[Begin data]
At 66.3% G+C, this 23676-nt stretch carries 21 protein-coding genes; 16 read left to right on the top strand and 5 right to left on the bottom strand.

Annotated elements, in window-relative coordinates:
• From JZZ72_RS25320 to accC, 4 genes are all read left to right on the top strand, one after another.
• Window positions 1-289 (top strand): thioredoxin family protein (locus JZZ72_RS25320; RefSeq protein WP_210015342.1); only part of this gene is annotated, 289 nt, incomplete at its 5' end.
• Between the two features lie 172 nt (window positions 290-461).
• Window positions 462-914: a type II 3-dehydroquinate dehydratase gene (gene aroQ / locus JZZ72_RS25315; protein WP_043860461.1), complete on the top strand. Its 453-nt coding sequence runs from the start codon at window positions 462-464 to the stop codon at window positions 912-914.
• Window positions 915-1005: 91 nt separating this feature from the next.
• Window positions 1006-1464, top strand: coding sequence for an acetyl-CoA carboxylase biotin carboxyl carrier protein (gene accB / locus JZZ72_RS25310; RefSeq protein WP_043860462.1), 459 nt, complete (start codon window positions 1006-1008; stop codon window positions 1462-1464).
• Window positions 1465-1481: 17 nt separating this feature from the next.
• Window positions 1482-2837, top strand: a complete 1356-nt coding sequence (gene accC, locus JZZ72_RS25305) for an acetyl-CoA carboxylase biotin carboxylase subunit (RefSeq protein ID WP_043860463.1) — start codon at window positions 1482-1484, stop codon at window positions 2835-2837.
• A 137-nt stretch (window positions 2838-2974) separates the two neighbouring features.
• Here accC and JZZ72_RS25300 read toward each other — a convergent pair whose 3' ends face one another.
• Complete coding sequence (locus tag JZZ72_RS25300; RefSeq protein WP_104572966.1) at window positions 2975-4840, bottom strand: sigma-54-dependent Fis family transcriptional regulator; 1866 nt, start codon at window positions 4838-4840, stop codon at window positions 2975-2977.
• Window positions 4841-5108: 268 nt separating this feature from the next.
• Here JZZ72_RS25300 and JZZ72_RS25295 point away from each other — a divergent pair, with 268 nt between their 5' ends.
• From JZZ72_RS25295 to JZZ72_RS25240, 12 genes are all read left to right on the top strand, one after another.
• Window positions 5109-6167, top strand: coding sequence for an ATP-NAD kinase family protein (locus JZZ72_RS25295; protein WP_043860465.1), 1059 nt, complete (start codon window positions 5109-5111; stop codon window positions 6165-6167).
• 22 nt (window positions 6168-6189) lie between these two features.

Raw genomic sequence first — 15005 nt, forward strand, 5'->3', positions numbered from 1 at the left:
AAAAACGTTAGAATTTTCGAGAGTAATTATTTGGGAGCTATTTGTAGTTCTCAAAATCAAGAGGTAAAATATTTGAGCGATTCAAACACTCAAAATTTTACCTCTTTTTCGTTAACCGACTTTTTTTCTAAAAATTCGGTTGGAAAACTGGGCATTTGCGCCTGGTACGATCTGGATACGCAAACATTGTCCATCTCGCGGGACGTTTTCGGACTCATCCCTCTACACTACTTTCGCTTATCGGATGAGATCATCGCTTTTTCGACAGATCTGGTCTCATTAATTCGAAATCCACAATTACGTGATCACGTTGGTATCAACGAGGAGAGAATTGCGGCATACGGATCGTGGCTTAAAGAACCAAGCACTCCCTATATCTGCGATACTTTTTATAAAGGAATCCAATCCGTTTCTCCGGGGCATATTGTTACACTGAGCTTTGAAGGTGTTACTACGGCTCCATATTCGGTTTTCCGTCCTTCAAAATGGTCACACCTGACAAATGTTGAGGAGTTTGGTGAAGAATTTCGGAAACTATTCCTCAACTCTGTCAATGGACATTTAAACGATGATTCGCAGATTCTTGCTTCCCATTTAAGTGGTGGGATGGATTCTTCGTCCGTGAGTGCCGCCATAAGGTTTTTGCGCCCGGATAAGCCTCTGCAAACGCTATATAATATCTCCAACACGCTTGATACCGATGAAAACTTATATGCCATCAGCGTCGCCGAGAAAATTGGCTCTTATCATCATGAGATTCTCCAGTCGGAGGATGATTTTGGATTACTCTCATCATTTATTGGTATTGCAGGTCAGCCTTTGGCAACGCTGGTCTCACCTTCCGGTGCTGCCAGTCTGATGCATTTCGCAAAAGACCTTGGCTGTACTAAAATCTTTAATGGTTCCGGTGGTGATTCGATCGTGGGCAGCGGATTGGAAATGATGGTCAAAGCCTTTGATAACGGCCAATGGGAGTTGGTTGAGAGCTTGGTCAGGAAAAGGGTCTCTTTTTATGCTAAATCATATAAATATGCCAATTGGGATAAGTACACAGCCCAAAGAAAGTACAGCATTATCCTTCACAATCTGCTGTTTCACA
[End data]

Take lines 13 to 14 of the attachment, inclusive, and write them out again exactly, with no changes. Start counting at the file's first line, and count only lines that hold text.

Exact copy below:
• Complete coding sequence (locus tag JZZ72_RS25300; RefSeq protein WP_104572966.1) at window positions 2975-4840, bottom strand: sigma-54-dependent Fis family transcriptional regulator; 1866 nt, start codon at window positions 4838-4840, stop codon at window positions 2975-2977.
• Window positions 4841-5108: 268 nt separating this feature from the next.